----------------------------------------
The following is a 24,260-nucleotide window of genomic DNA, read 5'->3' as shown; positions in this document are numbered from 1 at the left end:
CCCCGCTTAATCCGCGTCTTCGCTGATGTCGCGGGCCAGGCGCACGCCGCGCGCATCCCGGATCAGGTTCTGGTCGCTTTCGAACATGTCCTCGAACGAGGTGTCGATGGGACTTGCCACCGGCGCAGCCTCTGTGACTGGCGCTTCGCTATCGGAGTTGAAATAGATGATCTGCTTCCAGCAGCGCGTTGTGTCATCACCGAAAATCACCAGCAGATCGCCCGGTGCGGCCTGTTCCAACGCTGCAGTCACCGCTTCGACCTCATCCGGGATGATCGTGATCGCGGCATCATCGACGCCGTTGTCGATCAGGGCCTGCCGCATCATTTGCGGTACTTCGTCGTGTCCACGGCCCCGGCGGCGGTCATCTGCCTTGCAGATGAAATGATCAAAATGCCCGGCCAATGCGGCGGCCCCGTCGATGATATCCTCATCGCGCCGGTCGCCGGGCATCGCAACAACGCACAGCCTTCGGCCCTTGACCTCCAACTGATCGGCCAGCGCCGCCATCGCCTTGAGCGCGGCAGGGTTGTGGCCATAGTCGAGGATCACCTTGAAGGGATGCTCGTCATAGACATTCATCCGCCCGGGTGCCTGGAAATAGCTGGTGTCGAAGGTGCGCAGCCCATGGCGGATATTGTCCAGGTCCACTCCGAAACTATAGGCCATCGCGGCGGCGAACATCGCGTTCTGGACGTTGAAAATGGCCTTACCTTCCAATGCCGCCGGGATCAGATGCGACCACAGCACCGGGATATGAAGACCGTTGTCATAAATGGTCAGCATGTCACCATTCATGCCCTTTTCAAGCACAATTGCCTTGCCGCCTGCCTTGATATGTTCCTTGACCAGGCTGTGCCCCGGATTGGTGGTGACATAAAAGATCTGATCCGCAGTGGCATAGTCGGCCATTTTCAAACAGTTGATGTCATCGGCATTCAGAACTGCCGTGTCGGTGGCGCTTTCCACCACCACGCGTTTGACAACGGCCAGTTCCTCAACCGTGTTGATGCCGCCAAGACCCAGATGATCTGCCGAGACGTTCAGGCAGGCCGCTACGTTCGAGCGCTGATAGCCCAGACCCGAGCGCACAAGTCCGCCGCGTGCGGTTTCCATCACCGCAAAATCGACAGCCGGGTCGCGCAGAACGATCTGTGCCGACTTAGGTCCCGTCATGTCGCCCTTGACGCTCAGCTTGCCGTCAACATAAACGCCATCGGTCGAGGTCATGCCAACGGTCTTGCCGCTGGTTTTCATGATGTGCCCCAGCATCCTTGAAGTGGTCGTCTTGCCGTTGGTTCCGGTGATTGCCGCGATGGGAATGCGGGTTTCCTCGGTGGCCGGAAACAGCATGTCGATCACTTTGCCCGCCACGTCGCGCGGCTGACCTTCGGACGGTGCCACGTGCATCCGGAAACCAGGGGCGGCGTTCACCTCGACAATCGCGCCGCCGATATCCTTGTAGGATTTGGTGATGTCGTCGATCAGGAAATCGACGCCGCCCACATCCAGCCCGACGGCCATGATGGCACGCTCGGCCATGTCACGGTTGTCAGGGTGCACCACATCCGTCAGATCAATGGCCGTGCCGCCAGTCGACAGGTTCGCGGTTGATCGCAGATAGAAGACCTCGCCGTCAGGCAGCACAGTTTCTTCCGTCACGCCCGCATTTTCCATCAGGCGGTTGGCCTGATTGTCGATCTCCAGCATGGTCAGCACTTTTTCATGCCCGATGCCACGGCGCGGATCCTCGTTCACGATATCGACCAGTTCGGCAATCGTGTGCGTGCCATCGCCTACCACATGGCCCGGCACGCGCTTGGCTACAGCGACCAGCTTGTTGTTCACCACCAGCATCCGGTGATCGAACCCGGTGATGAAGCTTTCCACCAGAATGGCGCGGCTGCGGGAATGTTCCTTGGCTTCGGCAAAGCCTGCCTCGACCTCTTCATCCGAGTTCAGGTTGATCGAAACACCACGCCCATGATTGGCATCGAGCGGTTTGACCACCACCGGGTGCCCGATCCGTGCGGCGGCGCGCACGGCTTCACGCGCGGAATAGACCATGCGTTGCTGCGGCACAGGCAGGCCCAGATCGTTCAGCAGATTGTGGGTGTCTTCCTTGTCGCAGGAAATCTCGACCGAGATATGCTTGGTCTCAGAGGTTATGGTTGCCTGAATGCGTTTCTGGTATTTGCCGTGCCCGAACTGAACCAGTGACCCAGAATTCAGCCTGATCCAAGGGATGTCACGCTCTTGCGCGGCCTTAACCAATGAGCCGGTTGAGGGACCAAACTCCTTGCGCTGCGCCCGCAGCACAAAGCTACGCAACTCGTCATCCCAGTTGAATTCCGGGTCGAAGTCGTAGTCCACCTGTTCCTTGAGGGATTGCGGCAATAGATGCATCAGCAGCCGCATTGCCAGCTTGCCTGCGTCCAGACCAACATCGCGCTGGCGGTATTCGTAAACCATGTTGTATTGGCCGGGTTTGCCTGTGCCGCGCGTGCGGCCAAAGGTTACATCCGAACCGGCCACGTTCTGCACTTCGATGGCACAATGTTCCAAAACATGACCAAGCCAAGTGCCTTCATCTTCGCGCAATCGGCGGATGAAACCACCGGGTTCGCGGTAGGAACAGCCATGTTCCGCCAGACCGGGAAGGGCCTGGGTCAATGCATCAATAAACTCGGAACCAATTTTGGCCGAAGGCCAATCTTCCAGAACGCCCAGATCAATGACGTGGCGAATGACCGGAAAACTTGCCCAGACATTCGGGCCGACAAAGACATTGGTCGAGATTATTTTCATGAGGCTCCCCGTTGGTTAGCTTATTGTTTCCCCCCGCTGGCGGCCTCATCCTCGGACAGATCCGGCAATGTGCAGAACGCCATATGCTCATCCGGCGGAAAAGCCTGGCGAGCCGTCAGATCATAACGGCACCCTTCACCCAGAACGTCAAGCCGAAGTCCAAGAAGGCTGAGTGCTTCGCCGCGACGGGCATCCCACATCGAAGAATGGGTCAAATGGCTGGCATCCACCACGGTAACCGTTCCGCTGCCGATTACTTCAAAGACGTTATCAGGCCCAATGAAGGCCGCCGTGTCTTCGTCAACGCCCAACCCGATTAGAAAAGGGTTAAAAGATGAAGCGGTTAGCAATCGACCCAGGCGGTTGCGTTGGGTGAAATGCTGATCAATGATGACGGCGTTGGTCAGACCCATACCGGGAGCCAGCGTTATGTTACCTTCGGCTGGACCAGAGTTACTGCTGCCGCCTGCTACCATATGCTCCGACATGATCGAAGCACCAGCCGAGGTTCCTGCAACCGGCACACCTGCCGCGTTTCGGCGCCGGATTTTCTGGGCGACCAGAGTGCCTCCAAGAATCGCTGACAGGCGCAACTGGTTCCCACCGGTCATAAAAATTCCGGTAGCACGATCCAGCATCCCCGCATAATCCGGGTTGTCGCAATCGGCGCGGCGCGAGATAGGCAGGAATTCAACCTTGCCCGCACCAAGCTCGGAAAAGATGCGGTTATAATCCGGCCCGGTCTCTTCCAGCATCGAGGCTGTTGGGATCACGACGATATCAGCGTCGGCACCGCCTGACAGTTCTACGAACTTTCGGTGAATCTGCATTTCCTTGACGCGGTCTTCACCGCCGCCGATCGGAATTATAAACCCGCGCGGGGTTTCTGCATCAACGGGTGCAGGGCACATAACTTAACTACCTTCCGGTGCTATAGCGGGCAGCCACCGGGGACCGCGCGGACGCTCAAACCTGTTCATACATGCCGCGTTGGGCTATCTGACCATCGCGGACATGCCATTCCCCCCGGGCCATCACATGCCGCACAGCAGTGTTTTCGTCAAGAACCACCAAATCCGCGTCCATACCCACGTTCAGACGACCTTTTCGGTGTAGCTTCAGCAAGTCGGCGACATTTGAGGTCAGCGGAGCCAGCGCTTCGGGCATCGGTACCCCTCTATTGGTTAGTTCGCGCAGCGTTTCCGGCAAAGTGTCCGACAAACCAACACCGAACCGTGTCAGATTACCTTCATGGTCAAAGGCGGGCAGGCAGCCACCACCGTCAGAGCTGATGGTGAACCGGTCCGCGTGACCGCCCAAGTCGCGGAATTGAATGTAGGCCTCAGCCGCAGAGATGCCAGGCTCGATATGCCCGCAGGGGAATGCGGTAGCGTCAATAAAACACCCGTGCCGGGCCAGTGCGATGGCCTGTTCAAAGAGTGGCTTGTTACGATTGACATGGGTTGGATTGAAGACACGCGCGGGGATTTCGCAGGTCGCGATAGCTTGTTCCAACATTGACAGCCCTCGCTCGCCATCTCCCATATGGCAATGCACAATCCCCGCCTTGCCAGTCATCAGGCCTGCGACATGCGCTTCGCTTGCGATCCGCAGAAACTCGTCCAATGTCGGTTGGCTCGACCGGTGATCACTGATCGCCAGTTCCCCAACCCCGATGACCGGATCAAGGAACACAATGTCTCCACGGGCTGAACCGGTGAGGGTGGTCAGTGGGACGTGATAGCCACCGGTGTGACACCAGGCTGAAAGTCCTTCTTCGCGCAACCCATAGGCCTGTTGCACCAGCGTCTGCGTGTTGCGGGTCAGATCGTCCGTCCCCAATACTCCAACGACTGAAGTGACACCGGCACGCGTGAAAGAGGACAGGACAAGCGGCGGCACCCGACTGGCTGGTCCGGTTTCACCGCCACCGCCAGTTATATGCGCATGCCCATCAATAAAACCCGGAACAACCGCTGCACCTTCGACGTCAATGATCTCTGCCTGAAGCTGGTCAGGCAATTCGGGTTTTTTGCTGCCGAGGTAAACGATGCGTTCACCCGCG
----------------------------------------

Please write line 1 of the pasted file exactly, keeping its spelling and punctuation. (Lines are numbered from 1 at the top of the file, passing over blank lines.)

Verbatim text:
The following is a 24,260-nucleotide window of genomic DNA, read 5'->3' as shown; positions in this document are numbered from 1 at the left end: